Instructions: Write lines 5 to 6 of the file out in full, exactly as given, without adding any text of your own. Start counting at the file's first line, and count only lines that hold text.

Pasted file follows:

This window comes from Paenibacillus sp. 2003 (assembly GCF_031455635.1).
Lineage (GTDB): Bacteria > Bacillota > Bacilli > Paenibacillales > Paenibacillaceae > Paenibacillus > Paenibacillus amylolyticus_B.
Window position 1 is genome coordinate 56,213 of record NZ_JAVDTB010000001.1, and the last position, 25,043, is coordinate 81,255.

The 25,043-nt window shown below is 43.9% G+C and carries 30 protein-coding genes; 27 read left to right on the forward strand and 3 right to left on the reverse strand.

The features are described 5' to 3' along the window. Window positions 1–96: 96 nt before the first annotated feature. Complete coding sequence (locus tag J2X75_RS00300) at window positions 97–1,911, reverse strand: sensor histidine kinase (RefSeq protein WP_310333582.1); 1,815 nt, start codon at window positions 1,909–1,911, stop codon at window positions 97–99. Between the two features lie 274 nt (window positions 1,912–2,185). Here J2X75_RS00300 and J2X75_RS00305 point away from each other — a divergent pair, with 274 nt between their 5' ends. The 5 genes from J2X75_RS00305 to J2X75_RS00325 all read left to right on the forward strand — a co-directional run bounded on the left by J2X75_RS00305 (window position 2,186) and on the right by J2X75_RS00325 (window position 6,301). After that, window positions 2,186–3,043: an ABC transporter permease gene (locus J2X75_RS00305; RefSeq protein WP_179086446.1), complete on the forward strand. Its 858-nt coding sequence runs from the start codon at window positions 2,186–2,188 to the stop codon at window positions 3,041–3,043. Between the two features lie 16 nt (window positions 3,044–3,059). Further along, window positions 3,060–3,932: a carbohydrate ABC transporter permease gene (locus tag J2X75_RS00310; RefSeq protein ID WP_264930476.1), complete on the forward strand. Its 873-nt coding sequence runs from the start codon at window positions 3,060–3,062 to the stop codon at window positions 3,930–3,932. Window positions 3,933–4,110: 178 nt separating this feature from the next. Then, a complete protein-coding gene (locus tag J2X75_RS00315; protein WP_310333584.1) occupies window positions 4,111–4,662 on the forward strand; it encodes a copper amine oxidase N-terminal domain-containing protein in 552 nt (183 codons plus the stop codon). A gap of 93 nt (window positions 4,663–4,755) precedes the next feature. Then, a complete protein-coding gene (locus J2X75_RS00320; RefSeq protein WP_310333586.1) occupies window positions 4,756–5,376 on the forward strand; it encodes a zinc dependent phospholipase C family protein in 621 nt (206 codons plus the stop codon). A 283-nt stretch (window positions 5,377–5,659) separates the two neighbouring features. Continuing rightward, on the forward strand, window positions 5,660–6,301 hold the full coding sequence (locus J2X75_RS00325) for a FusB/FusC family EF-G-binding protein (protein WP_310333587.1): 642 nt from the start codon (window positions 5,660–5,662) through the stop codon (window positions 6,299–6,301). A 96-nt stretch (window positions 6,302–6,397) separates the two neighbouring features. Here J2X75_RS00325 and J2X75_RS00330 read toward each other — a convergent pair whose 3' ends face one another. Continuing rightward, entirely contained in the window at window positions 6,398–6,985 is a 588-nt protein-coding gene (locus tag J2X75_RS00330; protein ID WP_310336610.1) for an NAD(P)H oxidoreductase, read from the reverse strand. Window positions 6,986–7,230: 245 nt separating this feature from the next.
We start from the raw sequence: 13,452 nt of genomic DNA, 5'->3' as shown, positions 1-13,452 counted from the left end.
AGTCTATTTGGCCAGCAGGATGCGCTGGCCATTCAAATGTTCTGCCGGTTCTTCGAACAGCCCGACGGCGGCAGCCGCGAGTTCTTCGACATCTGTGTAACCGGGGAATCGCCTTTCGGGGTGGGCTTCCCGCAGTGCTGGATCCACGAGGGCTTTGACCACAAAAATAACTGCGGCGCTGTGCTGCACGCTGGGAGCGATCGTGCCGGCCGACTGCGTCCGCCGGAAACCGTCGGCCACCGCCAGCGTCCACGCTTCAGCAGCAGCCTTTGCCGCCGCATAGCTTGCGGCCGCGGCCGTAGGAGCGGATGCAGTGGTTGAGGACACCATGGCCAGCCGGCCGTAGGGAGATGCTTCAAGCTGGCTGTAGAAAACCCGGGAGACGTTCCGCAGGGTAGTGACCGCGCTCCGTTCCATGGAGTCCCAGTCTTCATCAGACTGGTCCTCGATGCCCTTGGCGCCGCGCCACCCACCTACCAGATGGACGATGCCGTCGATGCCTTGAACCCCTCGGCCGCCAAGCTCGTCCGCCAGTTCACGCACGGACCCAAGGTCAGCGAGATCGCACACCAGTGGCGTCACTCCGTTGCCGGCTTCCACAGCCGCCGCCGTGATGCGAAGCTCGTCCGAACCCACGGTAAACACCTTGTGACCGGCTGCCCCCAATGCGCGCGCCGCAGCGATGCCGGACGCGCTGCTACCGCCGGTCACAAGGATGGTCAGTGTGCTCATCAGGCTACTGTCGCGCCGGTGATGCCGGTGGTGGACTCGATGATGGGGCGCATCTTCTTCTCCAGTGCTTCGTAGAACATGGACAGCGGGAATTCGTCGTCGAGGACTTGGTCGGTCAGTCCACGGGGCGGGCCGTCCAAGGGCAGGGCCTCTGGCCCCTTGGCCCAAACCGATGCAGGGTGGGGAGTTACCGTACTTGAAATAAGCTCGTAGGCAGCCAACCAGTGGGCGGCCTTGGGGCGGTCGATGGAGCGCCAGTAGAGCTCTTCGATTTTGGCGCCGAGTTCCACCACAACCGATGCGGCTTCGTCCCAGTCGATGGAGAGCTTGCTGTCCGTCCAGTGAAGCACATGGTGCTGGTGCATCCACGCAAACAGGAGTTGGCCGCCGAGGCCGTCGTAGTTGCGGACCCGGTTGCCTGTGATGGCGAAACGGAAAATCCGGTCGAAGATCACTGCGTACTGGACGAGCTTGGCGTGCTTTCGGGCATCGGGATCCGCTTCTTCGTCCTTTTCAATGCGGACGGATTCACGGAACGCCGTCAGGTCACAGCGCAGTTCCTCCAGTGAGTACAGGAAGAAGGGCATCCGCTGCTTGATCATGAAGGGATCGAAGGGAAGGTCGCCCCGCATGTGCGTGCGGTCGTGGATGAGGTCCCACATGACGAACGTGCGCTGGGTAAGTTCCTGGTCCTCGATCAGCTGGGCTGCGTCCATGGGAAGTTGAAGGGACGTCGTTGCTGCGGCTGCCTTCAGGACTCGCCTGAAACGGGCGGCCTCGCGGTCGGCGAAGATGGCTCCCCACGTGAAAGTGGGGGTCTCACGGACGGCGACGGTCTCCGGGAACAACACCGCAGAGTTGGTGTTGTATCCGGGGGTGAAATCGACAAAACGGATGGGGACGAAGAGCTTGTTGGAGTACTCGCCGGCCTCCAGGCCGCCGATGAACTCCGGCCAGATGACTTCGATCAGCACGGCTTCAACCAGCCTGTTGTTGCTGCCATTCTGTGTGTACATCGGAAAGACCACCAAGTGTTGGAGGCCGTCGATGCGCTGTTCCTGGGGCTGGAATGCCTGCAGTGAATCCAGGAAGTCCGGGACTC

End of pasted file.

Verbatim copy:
The features are described 5' to 3' along the window. Window positions 1–96: 96 nt before the first annotated feature. Complete coding sequence (locus tag J2X75_RS00300) at window positions 97–1,911, reverse strand: sensor histidine kinase (RefSeq protein WP_310333582.1); 1,815 nt, start codon at window positions 1,909–1,911, stop codon at window positions 97–99. Between the two features lie 274 nt (window positions 1,912–2,185). Here J2X75_RS00300 and J2X75_RS00305 point away from each other — a divergent pair, with 274 nt between their 5' ends. The 5 genes from J2X75_RS00305 to J2X75_RS00325 all read left to right on the forward strand — a co-directional run bounded on the left by J2X75_RS00305 (window position 2,186) and on the right by J2X75_RS00325 (window position 6,301). After that, window positions 2,186–3,043: an ABC transporter permease gene (locus J2X75_RS00305; RefSeq protein WP_179086446.1), complete on the forward strand. Its 858-nt coding sequence runs from the start codon at window positions 2,186–2,188 to the stop codon at window positions 3,041–3,043. Between the two features lie 16 nt (window positions 3,044–3,059). Further along, window positions 3,060–3,932: a carbohydrate ABC transporter permease gene (locus tag J2X75_RS00310; RefSeq protein ID WP_264930476.1), complete on the forward strand. Its 873-nt coding sequence runs from the start codon at window positions 3,060–3,062 to the stop codon at window positions 3,930–3,932. Window positions 3,933–4,110: 178 nt separating this feature from the next. Then, a complete protein-coding gene (locus tag J2X75_RS00315; protein WP_310333584.1) occupies window positions 4,111–4,662 on the forward strand; it encodes a copper amine oxidase N-terminal domain-containing protein in 552 nt (183 codons plus the stop codon). A gap of 93 nt (window positions 4,663–4,755) precedes the next feature. Then, a complete protein-coding gene (locus J2X75_RS00320; RefSeq protein WP_310333586.1) occupies window positions 4,756–5,376 on the forward strand; it encodes a zinc dependent phospholipase C family protein in 621 nt (206 codons plus the stop codon). A 283-nt stretch (window positions 5,377–5,659) separates the two neighbouring features. Continuing rightward, on the forward strand, window positions 5,660–6,301 hold the full coding sequence (locus J2X75_RS00325) for a FusB/FusC family EF-G-binding protein (protein WP_310333587.1): 642 nt from the start codon (window positions 5,660–5,662) through the stop codon (window positions 6,299–6,301). A 96-nt stretch (window positions 6,302–6,397) separates the two neighbouring features. Here J2X75_RS00325 and J2X75_RS00330 read toward each other — a convergent pair whose 3' ends face one another. Continuing rightward, entirely contained in the window at window positions 6,398–6,985 is a 588-nt protein-coding gene (locus tag J2X75_RS00330; protein ID WP_310336610.1) for an NAD(P)H oxidoreductase, read from the reverse strand. Window positions 6,986–7,230: 245 nt separating this feature from the next.
We start from the raw sequence: 13,452 nt of genomic DNA, 5'->3' as shown, positions 1-13,452 counted from the left end.